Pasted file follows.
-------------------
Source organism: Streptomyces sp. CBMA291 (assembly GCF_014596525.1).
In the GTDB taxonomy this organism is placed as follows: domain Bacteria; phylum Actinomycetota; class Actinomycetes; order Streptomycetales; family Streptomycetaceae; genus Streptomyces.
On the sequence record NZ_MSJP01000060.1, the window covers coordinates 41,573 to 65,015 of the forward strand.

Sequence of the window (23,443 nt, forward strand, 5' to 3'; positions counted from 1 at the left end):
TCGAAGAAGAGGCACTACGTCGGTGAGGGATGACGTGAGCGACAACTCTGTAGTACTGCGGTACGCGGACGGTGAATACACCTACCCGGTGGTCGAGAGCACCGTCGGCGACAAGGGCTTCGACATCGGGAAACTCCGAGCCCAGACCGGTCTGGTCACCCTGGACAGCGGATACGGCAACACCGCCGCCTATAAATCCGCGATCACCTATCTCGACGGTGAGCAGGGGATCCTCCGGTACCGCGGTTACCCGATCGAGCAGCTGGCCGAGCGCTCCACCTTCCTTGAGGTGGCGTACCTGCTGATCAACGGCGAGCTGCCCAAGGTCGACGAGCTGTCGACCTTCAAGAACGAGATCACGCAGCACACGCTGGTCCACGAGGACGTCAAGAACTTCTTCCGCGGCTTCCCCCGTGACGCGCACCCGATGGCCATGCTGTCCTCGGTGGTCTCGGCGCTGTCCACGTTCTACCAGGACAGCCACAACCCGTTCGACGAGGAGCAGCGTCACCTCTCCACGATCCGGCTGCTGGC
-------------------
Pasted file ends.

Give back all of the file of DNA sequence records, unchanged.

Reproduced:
Source organism: Streptomyces sp. CBMA291 (assembly GCF_014596525.1).
In the GTDB taxonomy this organism is placed as follows: domain Bacteria; phylum Actinomycetota; class Actinomycetes; order Streptomycetales; family Streptomycetaceae; genus Streptomyces.
On the sequence record NZ_MSJP01000060.1, the window covers coordinates 41,573 to 65,015 of the forward strand.

Sequence of the window (23,443 nt, forward strand, 5' to 3'; positions counted from 1 at the left end):
TCGAAGAAGAGGCACTACGTCGGTGAGGGATGACGTGAGCGACAACTCTGTAGTACTGCGGTACGCGGACGGTGAATACACCTACCCGGTGGTCGAGAGCACCGTCGGCGACAAGGGCTTCGACATCGGGAAACTCCGAGCCCAGACCGGTCTGGTCACCCTGGACAGCGGATACGGCAACACCGCCGCCTATAAATCCGCGATCACCTATCTCGACGGTGAGCAGGGGATCCTCCGGTACCGCGGTTACCCGATCGAGCAGCTGGCCGAGCGCTCCACCTTCCTTGAGGTGGCGTACCTGCTGATCAACGGCGAGCTGCCCAAGGTCGACGAGCTGTCGACCTTCAAGAACGAGATCACGCAGCACACGCTGGTCCACGAGGACGTCAAGAACTTCTTCCGCGGCTTCCCCCGTGACGCGCACCCGATGGCCATGCTGTCCTCGGTGGTCTCGGCGCTGTCCACGTTCTACCAGGACAGCCACAACCCGTTCGACGAGGAGCAGCGTCACCTCTCCACGATCCGGCTGCTGGC